An emergency savings account can be the difference between closing the doors on your business and continuing to thrive. Surprise expenses come up. That’s the way life works. Yet when you have an emergency savings fund, these surprises have minimal effect on you and your monthly income. You don’t even notice them because you have cash set aside to fall back on. When the emergency has passed you can resume business as usual.
But if you don’t have the cash set aside, a surprise expense can derail you. It can impact your ability to pay bills and keep your business up and running. Not to mention, it can be extremely stressful.
Imagine having to take a month off from your LNC business because you’re sick. Not a fun scenario, but it happens.
What would happen to your income? If you’re unable to provide your services then you’re not making an income, unless you have a subcontractor or two or three who can carry on while you are not able to.
And you still have bills to pay. If you’re not bringing in any cash then you either have to turn to credit or not pay your bills. Neither is an attractive choice. Yet if you have cash set aside then you can pay your bills and rest comfortably confident that you’ll be able to get back to work when you’re healthy.
Emergency Savings Fund Plan
Step One: How Much Do You Need?
Take a look at how much you make on a monthly basis. This is the minimum you want to have in your emergency savings fund. If you gross $1500 -$2000 a month then that’s how much you want to initially get into your fund. Ideally, you’ll eventually be able to save up to six months’ worth of emergency savings. However, that number can seem overwhelming at the outset. Start with a month of income.
Step Two: Where Will You Save It?
The next step is to decide where you’re going to save the money. One very easy way to build an emergency savings account is to establish automatic weekly or monthly deductions from your main account into another account.
The money shouldn’t be too easy to get to but it also shouldn’t be impossible to access. Consider an online savings account. They have low fees and automatic transfers and deductions are easy.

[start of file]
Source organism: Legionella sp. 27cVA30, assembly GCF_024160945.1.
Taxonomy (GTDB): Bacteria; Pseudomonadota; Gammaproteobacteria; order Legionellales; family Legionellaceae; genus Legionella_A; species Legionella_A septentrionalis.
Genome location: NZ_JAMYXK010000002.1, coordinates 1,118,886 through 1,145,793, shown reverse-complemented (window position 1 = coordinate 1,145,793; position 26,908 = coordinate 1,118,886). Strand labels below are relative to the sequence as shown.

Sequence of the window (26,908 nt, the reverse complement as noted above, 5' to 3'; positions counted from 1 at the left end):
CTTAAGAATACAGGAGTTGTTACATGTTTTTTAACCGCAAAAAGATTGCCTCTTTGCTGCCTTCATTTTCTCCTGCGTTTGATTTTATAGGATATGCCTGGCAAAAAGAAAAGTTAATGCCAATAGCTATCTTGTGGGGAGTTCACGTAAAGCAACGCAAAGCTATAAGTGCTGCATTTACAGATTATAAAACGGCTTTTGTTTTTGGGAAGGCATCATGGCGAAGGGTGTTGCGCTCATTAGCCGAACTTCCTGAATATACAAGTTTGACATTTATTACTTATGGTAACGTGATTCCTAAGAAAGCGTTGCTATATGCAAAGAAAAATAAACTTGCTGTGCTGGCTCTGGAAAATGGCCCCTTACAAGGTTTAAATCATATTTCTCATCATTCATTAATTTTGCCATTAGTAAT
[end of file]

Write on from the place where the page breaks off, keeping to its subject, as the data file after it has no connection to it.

I recommend you use a separate saving account for the retainer checks you receive from clients. Do NOT dip into this account instead of into a savigns account. You might need to refund a portion of a retianer check if you don’t use up all the time and the case is over, or use it to pay a subcontractor.
Step Three: Setting Up Your Savings Plan
The next step is to take a look at your budget and decide how much you can set aside each week or each month. For example, can you save $25 a week? If so, you’ll be able to save approximately $100 a month. Look at items in your budget where you may be able to cut back. You can also take a look at your income plan to see if there are easy ways you can increase your income.
Whenever you come into extra income (you get your tax return or you have a particularly profitable month, for example) set a little bit aside for your emergency savings fund.
Step Four: Set it and Forget It
Once your account is funded with six month’s worth of income, you can stop paying into it. Just set it and forget it. If you have the money in an interest-earning account, you’ll earn a tiny extra each month. That’s just like a drop of icing on the cake.
Step Five: When You Use the Money
You will use the emergency savings money eventually. When that happens, you’ll want to reinstate the monthly deductions to replace the money you used. For example, say you have $5000 set aside in your account and you need to replace your computer. You use $1500 to buy a new computer. You’ll want to repay that $1500 back into your emergency savings account.
Starting an emergency savings account is smart business. It’s also good for your peace of mind. You can live your life and grow your business without worrying about what’s around the next corner and how you’ll afford it.
Pat Iyer is president of The Pat Iyer Group, which develops resources to assist LNCs in obtaining more clients, making more money, and achieving their business goals and dreams.
Pat’s related websites include the continuing education provided on LNCEU.com, the podcasts broadcast at podcast.legalnursebusiness.com, and writing tips supplied at patiyer.com.
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